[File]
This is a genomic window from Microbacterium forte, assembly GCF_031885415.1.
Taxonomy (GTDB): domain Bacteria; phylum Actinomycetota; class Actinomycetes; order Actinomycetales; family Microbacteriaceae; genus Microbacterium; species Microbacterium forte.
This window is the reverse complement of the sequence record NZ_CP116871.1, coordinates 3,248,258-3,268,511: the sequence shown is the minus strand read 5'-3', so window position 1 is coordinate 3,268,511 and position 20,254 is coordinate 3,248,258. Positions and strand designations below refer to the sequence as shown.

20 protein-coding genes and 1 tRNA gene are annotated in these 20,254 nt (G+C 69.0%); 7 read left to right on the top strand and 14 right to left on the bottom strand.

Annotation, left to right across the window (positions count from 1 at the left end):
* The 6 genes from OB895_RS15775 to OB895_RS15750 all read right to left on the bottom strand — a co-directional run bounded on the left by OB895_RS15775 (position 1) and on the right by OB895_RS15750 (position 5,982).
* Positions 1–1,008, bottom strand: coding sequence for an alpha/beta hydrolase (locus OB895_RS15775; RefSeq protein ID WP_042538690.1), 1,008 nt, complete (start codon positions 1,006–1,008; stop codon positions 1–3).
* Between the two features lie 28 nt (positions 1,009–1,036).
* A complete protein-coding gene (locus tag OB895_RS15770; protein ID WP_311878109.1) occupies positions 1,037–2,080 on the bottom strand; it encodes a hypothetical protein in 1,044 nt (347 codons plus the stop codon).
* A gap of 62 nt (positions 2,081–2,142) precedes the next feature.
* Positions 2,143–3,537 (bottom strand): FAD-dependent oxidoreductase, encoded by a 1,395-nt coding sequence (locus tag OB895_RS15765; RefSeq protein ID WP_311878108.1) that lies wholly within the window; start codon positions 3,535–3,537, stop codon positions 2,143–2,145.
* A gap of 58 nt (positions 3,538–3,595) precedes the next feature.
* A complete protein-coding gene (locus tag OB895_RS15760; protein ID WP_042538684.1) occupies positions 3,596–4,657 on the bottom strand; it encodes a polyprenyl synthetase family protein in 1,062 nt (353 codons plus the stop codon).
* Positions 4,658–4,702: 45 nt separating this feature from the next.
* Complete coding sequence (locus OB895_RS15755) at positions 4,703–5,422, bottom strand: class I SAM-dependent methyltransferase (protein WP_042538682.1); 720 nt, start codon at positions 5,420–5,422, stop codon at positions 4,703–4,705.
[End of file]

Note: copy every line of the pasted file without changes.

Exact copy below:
This is a genomic window from Microbacterium forte, assembly GCF_031885415.1.
Taxonomy (GTDB): domain Bacteria; phylum Actinomycetota; class Actinomycetes; order Actinomycetales; family Microbacteriaceae; genus Microbacterium; species Microbacterium forte.
This window is the reverse complement of the sequence record NZ_CP116871.1, coordinates 3,248,258-3,268,511: the sequence shown is the minus strand read 5'-3', so window position 1 is coordinate 3,268,511 and position 20,254 is coordinate 3,248,258. Positions and strand designations below refer to the sequence as shown.

20 protein-coding genes and 1 tRNA gene are annotated in these 20,254 nt (G+C 69.0%); 7 read left to right on the top strand and 14 right to left on the bottom strand.

Annotation, left to right across the window (positions count from 1 at the left end):
* The 6 genes from OB895_RS15775 to OB895_RS15750 all read right to left on the bottom strand — a co-directional run bounded on the left by OB895_RS15775 (position 1) and on the right by OB895_RS15750 (position 5,982).
* Positions 1–1,008, bottom strand: coding sequence for an alpha/beta hydrolase (locus OB895_RS15775; RefSeq protein ID WP_042538690.1), 1,008 nt, complete (start codon positions 1,006–1,008; stop codon positions 1–3).
* Between the two features lie 28 nt (positions 1,009–1,036).
* A complete protein-coding gene (locus tag OB895_RS15770; protein ID WP_311878109.1) occupies positions 1,037–2,080 on the bottom strand; it encodes a hypothetical protein in 1,044 nt (347 codons plus the stop codon).
* A gap of 62 nt (positions 2,081–2,142) precedes the next feature.
* Positions 2,143–3,537 (bottom strand): FAD-dependent oxidoreductase, encoded by a 1,395-nt coding sequence (locus tag OB895_RS15765; RefSeq protein ID WP_311878108.1) that lies wholly within the window; start codon positions 3,535–3,537, stop codon positions 2,143–2,145.
* A gap of 58 nt (positions 3,538–3,595) precedes the next feature.
* A complete protein-coding gene (locus tag OB895_RS15760; protein ID WP_042538684.1) occupies positions 3,596–4,657 on the bottom strand; it encodes a polyprenyl synthetase family protein in 1,062 nt (353 codons plus the stop codon).
* Positions 4,658–4,702: 45 nt separating this feature from the next.
* Complete coding sequence (locus OB895_RS15755) at positions 4,703–5,422, bottom strand: class I SAM-dependent methyltransferase (protein WP_042538682.1); 720 nt, start codon at positions 5,420–5,422, stop codon at positions 4,703–4,705.